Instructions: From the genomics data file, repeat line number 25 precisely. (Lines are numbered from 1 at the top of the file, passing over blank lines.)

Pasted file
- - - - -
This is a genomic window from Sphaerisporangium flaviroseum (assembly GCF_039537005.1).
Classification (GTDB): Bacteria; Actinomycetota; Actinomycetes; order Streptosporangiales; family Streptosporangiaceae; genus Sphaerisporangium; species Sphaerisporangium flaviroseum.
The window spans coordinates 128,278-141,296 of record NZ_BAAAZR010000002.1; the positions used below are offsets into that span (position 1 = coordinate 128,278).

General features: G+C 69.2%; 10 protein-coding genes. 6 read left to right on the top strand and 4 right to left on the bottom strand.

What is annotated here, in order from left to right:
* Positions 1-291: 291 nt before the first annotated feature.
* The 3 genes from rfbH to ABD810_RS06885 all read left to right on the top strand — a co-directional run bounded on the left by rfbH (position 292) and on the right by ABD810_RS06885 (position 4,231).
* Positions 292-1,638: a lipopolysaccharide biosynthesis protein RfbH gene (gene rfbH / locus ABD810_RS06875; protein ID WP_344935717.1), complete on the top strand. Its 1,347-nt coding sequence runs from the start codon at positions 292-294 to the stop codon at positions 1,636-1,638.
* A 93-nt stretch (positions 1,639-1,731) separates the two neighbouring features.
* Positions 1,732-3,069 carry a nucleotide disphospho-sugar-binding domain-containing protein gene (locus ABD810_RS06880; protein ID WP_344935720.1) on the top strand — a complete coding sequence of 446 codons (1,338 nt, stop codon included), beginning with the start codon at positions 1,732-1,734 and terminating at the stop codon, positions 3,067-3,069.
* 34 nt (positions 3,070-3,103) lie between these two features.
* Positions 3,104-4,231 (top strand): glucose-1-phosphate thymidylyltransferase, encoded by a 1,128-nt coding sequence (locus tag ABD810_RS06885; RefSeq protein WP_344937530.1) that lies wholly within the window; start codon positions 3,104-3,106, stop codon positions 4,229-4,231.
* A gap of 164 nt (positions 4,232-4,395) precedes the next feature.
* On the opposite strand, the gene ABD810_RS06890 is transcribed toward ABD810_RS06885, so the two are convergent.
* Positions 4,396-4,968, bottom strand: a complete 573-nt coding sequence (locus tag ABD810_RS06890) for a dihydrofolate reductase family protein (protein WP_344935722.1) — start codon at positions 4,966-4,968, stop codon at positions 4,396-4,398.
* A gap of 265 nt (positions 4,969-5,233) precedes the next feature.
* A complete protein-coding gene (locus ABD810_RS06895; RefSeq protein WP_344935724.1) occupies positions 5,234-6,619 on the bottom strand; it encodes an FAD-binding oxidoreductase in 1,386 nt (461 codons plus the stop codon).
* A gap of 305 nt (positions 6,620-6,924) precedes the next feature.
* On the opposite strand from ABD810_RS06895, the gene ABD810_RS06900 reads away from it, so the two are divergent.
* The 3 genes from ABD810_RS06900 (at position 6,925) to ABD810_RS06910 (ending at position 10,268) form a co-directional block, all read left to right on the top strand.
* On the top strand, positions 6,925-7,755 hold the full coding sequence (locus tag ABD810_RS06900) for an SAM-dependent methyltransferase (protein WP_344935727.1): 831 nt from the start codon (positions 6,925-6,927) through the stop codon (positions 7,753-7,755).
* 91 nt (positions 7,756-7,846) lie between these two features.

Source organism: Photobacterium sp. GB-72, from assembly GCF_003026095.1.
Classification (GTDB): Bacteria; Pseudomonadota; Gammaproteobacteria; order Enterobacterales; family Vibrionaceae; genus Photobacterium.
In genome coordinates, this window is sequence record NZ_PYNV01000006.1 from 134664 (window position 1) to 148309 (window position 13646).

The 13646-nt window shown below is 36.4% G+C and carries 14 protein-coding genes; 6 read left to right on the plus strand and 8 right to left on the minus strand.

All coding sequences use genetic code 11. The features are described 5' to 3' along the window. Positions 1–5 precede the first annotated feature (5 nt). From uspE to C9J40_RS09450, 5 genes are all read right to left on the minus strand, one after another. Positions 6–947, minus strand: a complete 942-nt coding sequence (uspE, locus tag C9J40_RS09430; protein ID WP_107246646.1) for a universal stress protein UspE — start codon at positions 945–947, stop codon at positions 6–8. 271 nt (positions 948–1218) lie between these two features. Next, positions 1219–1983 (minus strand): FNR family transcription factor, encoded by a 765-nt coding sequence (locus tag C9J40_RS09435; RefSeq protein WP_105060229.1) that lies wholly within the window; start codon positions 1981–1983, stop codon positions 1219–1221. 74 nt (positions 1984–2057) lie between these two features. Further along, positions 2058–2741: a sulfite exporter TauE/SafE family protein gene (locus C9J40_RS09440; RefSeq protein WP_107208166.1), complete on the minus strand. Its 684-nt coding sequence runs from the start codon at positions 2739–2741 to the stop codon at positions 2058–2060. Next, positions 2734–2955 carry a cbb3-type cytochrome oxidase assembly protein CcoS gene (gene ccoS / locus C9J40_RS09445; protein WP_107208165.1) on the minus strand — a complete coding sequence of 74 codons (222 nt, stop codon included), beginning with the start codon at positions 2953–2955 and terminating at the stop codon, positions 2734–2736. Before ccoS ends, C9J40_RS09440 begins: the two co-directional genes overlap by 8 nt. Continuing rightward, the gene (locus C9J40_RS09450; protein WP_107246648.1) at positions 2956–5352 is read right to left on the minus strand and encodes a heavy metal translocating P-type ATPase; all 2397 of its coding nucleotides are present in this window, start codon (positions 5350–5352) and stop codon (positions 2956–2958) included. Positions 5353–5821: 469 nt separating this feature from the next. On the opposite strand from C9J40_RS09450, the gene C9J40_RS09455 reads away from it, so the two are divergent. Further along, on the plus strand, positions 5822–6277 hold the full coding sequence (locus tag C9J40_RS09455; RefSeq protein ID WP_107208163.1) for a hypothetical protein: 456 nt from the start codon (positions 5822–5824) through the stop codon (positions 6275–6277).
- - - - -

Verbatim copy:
In genome coordinates, this window is sequence record NZ_PYNV01000006.1 from 134664 (window position 1) to 148309 (window position 13646).